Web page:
From WE Computers Museum
Pong flyer.jpg
Developer Atari
Publisher Atari
Sears (Tele-Games Pong console)
AtGames (Flashback)
Blaze Entertainment (Evercade)
Formats Arcade, Atari Flashback 2/2+, (Atari 2600), dedicated console, Evercade, Windows
Released Arcade
NA: November 29, 1972
Home console
NA (Sears): 1975
NA (Atari): 1976
Flashback 2
NA: November 1, 2005
Flashback 2+
NA: 2010
NA (Taco Bell): March 2, 2010
WW (Atari Vault): March 24, 2016
Linux (Atari Vault)
NA: May 26, 2016
macOS (Atari Vault)
NA: March 16, 2017
Evercade (Atari Arcade 1)
EU: November 3, 2021
Added to
Windows (Taco Bell): March 12, 2018
Flashback 2+: May 10, 2019
Linux, Mac, Win (Vault): December 4, 2019
Pong marquee.jpg

Pong is a ball-and-paddle video game released by Atari for the arcade market in 1972.


Pong is a video game version of two-player table tennis, with elements of air hockey.


In May 1972. a video game version of Table Tennis created by Ralph Baer was demonstrated by Magnavox.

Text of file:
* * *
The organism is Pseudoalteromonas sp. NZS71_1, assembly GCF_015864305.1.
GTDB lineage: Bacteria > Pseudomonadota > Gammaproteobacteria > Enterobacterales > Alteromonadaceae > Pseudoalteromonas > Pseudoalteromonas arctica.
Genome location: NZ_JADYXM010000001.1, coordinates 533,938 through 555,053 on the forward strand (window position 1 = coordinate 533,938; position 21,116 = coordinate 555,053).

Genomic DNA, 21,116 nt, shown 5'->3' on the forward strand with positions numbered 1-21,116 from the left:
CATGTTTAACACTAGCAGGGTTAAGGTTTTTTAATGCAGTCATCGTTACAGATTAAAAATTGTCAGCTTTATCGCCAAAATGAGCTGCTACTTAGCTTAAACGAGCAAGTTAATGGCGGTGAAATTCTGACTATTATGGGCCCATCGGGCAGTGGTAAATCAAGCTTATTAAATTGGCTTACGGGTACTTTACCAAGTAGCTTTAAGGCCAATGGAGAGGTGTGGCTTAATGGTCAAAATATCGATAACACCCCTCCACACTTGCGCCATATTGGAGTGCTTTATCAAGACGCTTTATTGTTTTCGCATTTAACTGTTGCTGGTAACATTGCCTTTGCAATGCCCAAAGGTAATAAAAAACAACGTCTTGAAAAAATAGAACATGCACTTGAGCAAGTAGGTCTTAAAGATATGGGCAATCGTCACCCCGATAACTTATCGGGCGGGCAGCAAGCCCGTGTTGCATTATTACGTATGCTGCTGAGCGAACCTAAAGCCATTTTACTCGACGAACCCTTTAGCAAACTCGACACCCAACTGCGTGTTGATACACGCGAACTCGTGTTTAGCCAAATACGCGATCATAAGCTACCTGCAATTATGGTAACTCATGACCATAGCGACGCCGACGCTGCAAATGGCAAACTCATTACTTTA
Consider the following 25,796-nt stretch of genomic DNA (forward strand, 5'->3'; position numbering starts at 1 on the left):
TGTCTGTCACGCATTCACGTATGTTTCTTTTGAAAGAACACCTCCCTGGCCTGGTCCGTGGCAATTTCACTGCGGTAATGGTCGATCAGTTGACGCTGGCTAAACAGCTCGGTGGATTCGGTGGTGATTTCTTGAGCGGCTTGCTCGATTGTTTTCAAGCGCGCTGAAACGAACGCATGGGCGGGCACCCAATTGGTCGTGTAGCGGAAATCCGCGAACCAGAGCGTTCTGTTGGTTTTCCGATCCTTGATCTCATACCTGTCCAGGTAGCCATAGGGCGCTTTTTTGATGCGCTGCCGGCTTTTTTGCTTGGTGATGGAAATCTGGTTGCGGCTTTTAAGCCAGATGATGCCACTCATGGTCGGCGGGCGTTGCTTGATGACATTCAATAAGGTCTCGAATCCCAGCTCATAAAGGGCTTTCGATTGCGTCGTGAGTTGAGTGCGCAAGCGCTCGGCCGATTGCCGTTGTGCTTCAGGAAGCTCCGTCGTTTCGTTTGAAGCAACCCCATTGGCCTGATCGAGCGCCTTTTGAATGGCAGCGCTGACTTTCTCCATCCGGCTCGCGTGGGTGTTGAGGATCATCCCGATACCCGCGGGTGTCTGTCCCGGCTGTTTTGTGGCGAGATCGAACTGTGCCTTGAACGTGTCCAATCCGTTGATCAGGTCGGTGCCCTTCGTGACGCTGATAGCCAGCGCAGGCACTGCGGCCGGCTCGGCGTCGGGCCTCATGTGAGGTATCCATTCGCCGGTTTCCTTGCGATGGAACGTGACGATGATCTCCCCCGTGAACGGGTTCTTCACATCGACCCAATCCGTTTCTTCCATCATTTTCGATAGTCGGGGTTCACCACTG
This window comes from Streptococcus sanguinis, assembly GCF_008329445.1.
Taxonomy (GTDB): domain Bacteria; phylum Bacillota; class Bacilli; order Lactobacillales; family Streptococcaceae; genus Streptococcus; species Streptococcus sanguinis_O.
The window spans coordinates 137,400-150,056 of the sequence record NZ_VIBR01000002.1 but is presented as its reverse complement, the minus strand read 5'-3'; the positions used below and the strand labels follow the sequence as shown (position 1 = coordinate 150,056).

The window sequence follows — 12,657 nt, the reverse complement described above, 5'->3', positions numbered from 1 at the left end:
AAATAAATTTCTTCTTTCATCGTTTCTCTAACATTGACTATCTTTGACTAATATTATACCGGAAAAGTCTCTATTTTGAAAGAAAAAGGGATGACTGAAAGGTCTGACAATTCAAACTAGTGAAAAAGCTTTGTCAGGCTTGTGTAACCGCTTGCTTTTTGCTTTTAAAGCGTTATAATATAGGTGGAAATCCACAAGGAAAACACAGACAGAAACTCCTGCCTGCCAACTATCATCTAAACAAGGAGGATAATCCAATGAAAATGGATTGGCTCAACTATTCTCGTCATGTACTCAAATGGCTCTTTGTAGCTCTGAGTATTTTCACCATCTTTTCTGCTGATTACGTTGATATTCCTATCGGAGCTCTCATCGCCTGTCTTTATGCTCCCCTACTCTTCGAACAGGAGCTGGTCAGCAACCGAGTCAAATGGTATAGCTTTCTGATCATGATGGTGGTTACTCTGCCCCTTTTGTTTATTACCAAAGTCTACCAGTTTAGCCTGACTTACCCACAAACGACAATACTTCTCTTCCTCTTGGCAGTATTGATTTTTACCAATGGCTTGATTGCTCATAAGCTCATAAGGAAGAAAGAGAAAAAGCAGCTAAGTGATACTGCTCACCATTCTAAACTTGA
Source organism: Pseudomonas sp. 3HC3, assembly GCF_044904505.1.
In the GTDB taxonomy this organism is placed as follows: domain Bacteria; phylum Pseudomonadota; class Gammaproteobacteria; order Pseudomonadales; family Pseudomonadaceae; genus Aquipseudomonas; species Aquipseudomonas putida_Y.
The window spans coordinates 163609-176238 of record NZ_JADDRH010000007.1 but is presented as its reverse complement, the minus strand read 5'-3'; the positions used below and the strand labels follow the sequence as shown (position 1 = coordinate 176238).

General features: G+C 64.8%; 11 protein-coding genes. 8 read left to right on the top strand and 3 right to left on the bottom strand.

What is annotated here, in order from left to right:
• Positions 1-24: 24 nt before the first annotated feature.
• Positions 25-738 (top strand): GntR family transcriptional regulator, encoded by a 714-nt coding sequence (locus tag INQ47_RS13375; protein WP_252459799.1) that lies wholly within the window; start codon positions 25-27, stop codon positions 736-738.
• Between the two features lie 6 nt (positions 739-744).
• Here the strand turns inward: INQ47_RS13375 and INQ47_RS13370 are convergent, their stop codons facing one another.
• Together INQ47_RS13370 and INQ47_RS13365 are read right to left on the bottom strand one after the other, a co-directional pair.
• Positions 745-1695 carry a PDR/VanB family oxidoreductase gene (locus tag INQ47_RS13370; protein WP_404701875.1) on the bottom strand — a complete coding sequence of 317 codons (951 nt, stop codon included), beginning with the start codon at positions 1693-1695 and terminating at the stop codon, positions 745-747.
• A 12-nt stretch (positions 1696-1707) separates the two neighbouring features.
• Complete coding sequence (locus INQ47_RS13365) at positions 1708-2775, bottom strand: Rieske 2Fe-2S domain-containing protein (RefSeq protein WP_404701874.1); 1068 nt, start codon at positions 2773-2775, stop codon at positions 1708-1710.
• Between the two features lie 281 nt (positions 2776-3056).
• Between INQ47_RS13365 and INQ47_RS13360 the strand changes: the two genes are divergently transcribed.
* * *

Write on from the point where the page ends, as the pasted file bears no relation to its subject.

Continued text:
That demonstration of the ITL2000, a video game console better known as the Magnavox Odyssey, was attended by Nolan Bushnell, the co-founder of Atari. Bushnell took the general idea with him and tasked Allan Alcorn with developing a game based on what he witnessed.

Pong kept the basics of the demonstration such as the square representing the ball, the middle line representing the net, and the score counter. However, Pong changed from Baer's Table Tennis in two ways.

Whereas in Table Tennis, the ball would be out when it went past the vertical gamespace, as in real-life Table Tennis, Pong would bounce the ball back, more akin to air hockey. In addition, Baer's game had the option to give the ball some English, which is slang for giving hitting the ball to give it a bit of a curve. Alcorn's Pong simply had the game bounce directly off the paddle.


Pong was a very influential game, spawning an entire genre of video games and countless clones, including many clones by Atari themselves.


Atari made many clones of Pong, but only released faithful adaptations of the original game a few times. A home console version was released by Sears called Tele-Games Pong for Christmas 1975, and Atari re-released the unit under their own brand in 1976.

A port for the Atari 2600 was released for the Atari Flashback 2 dedicated console in 2005 and the Atari Flashback 2+ in 2010.

Legacy Engineering developed a faithful port for Windows for Atari, S.A. that was distributed by Taco Bell in 2010.